Managing Chronic Illness with Telemedicine:

A Patient Guide to Better Virtual Care

Managing Chronic Illness with Telemedicine: A Patient Guide to Better Virtual Care


Chronic disease management is very difficult, expensive and a serious burden to the population, resources, and healthcare skills development and various issues that may negatively impact a country’s health system.

The ongoing pandemic crisis has exposed faults in healthcare management, even in developed nations. Due to re-allocation of resources and personnel, it seems that interest in effective disease management (not related to coronavirus infections) Has severely affected the much-needed management of patients with chronic illnesses.

Therefore much interest has been shown on the potential of Telemedicine, and Telehealth as a whole, to provide support of services in these times. During the global lockdown, people have realised the deficiencies of the local health care systems. Many communities lack health centres, adequate healthcare staff, timely management and in many cases the total absence of any patient referral system. Due to mass desperation, people have become willing to accept telemedicine to at least have easy access to a provider – no matter how far away the consulting centre is.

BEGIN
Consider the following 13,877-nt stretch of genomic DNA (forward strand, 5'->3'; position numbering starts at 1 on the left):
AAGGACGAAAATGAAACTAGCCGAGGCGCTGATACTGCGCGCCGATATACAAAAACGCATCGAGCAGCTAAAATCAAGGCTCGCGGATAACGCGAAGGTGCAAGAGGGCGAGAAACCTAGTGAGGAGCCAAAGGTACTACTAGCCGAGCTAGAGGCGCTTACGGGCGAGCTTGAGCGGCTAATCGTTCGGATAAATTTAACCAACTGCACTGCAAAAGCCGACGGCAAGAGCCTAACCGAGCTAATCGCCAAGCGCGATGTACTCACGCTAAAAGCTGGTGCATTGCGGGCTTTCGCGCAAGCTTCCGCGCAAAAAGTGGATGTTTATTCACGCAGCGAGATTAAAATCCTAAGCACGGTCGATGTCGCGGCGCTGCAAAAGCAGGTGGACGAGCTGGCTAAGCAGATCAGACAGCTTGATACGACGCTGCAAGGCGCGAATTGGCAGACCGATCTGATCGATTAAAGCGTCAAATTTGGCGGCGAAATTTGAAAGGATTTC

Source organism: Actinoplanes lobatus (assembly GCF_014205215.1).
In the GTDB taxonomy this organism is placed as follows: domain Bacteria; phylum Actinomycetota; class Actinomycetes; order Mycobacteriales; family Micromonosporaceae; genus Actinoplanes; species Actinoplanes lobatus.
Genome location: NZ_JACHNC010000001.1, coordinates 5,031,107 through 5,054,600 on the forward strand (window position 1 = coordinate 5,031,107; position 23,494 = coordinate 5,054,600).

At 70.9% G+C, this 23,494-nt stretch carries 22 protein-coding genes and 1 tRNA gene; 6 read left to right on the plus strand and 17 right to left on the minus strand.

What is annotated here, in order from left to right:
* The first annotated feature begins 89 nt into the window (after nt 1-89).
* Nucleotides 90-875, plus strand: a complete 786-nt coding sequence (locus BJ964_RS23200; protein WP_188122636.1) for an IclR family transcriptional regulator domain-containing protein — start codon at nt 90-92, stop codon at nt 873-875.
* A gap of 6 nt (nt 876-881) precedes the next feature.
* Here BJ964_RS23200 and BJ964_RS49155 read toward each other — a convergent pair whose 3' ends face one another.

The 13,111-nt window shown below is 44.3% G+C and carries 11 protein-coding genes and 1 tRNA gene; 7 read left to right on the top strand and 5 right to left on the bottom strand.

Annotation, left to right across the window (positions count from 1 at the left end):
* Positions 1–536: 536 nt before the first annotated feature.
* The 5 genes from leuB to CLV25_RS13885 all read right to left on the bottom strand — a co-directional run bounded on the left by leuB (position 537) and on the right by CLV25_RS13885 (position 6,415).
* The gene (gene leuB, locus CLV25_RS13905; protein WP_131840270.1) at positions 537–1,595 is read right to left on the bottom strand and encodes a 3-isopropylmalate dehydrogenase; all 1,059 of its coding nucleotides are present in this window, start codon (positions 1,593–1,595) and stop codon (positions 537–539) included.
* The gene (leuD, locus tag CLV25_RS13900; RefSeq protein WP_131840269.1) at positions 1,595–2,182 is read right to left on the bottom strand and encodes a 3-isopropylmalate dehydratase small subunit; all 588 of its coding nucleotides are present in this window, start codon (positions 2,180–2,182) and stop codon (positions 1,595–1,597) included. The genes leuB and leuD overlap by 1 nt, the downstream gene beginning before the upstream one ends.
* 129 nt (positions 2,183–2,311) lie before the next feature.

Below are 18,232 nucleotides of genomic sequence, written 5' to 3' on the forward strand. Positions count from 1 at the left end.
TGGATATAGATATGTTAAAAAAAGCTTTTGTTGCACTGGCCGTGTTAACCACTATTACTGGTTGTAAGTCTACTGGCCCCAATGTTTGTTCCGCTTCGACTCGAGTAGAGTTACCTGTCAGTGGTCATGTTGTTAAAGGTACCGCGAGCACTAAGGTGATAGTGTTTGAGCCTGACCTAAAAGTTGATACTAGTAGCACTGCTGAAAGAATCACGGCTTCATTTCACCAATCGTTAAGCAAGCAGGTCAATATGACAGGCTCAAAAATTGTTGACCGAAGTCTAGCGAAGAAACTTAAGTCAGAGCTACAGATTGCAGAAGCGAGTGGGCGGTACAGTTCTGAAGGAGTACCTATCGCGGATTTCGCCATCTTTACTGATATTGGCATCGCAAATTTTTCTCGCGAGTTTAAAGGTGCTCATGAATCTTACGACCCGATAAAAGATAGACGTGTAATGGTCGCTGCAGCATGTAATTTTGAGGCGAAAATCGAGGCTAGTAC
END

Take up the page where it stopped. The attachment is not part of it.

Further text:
A process that allows safe, quick and affordable communication is an obvious advantage even before the global COVID-19 outbreak. It is an interesting phenomenon that patient empowerment by digital health (or mhealth) as a sustainable option for home treatments, is now getting a great deal of interest.

In this publication we will discuss the capability of telemedicine services to help patients with chronic illnesses, to better manage their treatments with patient-centered ownership and self monitoring.

In moments of crisis the true value of innovation can be seen. Healthcare innovation has been in the limelight in the past few months, more than it ever has in the past decades.

Telemedicine allows safe, secure and convenient communication without the hassle of arranging a doctor’s appointment, spending a lot of time and resources to and from the hospital, and of course the ability to save money in the long run. Telemedicine has seen unprecedented adoption by healthcare specialists, who are traditionally resistant to technological innovation in the past, have now realised that this will help them ensure and even enhance their clinical practice.

The important thing to consider, is that telemedicine will not actually cure anything. Incorrect or incomplete marketing messages may confuse patients as to what digital health will do.

Telemedicine by itself will not alter disease progression in any way, it is meant to improve the communication between patients and qualified providers, so that a rapport can be created, even though both parties may be very far from each other.

What both parties do with this interaction, and what happens after the screen goes off is the most important aspect in comprehensive continuity of care in digital health.

Download this exclusive in-depth guide by a telemedicine startup founder and physician entrepreneur – as we go on a journey of discovery and self empowerment. Now is the time to take a proactive stance on the wellbeing of ourselves and our loved ones.